But you can definitely start researching breeders now. It can be nice to follow what a few breeders are doing. When dog shows start happening and allow for spectators, you can go and watch, and see the dogs in person, to see if they are a good fit for you. You can chat with owners of dogs from the breeders you like to get a sense of their personalities. So much you can do to prepare!
 
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Just a hint--save up enough to have a cushion after you buy the puppy--dobermans can be expensive healthwise. And it's a very good idea to purchase health insurance when your dog is just a puppy. You won't have any pre-existing conditions to deal with that way.

I'll don't know what you are calling expensive, but you can probably expect to pay at least $2,500 or more for a quality puppy. They should come with their ears cropped already--and of course all of the other things you look for, like health testing on both parents, etc.

If you're not seeing that, you probably haven't found a good breeder.
Oh yeah I'm definitely gonna save up a cushion for after I buy the pup! I'd like to save up at least 6 months to a year's worth of food, toys, vet, and other expenses just in case something happens!

I've looked into many breeders, but like MeadowCat said... breeders on the coast seem to be around 3k-3.5k per pup. I might end up buying from a breeder elsewhere tbh and have the pup shipped, but I'm still debating on that, mostly 'cause I'd like to temperament test the pups myself. But yeah!
 

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It's good to start researching early, but you certainly don't want to impulse-buy a puppy. Waiting until you have a stable living situation is a good idea. I know SO many people who have had difficulty renting with a Doberman.

I want to mention that quality breeders haven't raised their prices due to the pandemic or due to demand for puppies. I've seen the average for quality bred Dobermans on the "coasts" seem to be at least $3000-$3500 now...it's ticked up in the last few years just due to the cost of breeding and raising a litter properly. I would plan to save up for your puppy, and also plan to carry pet insurance (just my recommendation based on experience). I also recommend planning a "dog budget" with realistic expenses for food, training, vet expenses not covered by insurance, and all the other things that come with owning a dog so you're prepared for all of those costs, and it's nice to have a bit of savings set aside so you aren't overwhelmed by the costs of puppy ownership. It does add up!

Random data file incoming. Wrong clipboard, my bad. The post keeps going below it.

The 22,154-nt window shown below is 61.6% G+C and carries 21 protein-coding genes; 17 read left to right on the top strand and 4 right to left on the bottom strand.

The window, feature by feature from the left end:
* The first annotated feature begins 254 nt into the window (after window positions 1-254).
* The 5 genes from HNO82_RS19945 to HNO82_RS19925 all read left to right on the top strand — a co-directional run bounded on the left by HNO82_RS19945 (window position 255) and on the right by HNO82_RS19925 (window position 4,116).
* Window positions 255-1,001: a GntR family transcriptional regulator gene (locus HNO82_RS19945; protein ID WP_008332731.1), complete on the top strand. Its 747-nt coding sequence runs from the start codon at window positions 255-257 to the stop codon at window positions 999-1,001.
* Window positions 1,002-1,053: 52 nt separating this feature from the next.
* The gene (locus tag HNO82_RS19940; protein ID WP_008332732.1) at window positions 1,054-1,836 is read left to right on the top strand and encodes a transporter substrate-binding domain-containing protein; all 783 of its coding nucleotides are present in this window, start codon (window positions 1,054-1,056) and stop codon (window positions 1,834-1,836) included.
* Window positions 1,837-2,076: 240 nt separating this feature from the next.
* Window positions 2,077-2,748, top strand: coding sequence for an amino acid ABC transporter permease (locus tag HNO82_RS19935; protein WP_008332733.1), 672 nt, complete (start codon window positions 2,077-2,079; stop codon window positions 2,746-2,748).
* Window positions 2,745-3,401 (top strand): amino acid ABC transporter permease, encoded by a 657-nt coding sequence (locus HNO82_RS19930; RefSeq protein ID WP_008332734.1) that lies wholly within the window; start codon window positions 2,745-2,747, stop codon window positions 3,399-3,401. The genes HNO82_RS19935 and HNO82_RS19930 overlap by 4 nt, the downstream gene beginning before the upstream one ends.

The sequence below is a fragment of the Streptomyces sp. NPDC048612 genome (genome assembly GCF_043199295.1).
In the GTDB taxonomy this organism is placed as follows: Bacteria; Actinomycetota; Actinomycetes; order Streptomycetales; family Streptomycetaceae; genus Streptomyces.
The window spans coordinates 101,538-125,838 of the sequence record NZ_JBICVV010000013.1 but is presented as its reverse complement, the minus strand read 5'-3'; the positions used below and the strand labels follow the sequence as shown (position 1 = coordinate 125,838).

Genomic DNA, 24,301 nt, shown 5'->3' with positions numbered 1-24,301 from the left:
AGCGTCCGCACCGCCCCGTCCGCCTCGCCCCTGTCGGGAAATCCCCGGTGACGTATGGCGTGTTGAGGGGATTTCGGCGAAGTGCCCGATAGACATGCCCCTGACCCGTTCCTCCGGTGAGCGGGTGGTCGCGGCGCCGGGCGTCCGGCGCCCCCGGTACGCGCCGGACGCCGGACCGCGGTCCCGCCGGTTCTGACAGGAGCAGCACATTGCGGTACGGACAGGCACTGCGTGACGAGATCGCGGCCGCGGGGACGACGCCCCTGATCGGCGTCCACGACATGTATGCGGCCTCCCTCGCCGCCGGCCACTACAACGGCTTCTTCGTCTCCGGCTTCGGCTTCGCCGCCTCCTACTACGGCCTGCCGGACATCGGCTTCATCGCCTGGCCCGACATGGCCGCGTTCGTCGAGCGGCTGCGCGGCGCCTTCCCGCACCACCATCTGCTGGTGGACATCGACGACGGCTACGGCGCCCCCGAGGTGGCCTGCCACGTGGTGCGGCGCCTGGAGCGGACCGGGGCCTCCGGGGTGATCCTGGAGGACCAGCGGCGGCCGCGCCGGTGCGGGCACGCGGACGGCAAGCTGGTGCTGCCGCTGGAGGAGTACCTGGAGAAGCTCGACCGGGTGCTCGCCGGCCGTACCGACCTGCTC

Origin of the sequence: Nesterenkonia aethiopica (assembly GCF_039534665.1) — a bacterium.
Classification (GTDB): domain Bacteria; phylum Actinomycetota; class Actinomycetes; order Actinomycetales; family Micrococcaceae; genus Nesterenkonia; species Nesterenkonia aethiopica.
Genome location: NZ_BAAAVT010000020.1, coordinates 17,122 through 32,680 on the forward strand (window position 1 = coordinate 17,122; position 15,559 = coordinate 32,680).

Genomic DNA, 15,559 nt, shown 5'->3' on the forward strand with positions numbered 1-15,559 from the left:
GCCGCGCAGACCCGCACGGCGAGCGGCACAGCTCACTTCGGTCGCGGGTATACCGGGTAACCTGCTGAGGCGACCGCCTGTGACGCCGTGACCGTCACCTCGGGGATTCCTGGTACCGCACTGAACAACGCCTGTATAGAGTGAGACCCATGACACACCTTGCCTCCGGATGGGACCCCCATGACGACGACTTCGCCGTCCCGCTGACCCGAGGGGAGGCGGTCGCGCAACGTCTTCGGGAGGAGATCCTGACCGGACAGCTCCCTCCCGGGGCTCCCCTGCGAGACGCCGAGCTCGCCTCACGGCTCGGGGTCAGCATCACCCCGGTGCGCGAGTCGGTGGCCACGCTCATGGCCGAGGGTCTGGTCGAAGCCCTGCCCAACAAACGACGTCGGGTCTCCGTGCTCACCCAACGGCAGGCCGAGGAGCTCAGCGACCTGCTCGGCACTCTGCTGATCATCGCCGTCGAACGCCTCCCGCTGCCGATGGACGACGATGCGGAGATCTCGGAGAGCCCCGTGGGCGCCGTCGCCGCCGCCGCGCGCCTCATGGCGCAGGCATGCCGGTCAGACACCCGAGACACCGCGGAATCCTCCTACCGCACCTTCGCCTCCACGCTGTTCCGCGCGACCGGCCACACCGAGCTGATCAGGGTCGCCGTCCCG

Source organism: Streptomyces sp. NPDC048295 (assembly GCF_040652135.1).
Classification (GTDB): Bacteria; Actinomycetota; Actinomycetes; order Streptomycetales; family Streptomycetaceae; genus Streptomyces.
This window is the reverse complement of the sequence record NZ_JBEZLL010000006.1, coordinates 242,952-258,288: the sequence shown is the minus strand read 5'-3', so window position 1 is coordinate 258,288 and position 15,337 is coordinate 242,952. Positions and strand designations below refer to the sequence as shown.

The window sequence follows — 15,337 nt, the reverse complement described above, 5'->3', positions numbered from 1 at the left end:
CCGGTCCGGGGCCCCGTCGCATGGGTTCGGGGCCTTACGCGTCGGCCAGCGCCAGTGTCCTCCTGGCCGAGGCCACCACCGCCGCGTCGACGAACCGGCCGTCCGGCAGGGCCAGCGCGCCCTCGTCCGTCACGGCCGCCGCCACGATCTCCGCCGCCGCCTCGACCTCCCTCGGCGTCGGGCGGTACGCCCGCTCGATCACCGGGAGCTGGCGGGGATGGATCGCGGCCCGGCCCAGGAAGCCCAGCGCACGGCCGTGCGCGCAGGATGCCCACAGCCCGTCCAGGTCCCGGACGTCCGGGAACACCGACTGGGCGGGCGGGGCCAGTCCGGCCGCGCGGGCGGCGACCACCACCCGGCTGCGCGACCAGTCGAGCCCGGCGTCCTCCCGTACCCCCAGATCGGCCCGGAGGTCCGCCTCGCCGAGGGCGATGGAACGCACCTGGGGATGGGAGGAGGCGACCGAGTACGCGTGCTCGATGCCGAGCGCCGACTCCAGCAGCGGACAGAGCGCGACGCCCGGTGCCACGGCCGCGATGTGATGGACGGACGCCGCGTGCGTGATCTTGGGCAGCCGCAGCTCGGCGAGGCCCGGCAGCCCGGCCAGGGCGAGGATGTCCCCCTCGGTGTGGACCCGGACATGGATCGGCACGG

But you can definitely start researching breeders now. It can be nice to follow what a few breeders are doing. When dog shows start happening and allow for spectators, you can go and watch, and see the dogs in person, to see if they are a good fit for you. You can chat with owners of dogs from the breeders you like to get a sense of their personalities. So much you can do to prepare!
Yeah it's definitely ticked up from what I can see. If I'm being honest, I might just get the pup online and have them shipped, but I'm still iffy on that. We'll see how things work out I guess!

Also I'm not worried about renting with a doberman mostly because I'm disabled and I can label a pup as my ESA until I've trained them fully and then they'll be a full-fledged service dog! Which means as long as they're not destructive and stuff, no-doberman-places can't really say I can't have them.
 

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I think I'd be very very careful buying a dog sight unseen, especially if I were planning to make him my service dog. And yeah, keep in mind that not all dogs are cut out to be a service dog...if you're going with a puppy, do lay some plans in place just in case he's not exactly what you need. You might end up with something like this LOL
Dog Isn't Good At Being A Service Dog - YouTube
Ryker
Double H Canine Training Academy

I'd try to find a breeder who is specifically breeding for dogs that are up to service dog work--maybe even one who has worked with or trained service dogs--that would increase your chances that a pup they produced would be good for the job.

And let that breeder know exactly what you are looking for--every pup in a litter has a different personality, and a good breeder will try to place his puppy into a home he will fit into. And you need to be able to trust the breeder to tell you if they don't think ANY of the puppies from a particular breeding will be what you are looking for.
 

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Oh yeah I'm definitely gonna save up a cushion for after I buy the pup! I'd like to save up at least 6 months to a year's worth of food, toys, vet, and other expenses just in case something happens!